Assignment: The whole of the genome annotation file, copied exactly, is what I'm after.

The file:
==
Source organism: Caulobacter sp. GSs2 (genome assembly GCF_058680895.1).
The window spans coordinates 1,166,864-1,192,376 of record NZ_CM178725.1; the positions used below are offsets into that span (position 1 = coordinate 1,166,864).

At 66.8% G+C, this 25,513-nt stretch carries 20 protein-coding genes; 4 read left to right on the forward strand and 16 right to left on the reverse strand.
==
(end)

Source organism: Caulobacter sp. GSs2 (genome assembly GCF_058680895.1).
The window spans coordinates 1,166,864-1,192,376 of record NZ_CM178725.1; the positions used below are offsets into that span (position 1 = coordinate 1,166,864).

At 66.8% G+C, this 25,513-nt stretch carries 20 protein-coding genes; 4 read left to right on the forward strand and 16 right to left on the reverse strand.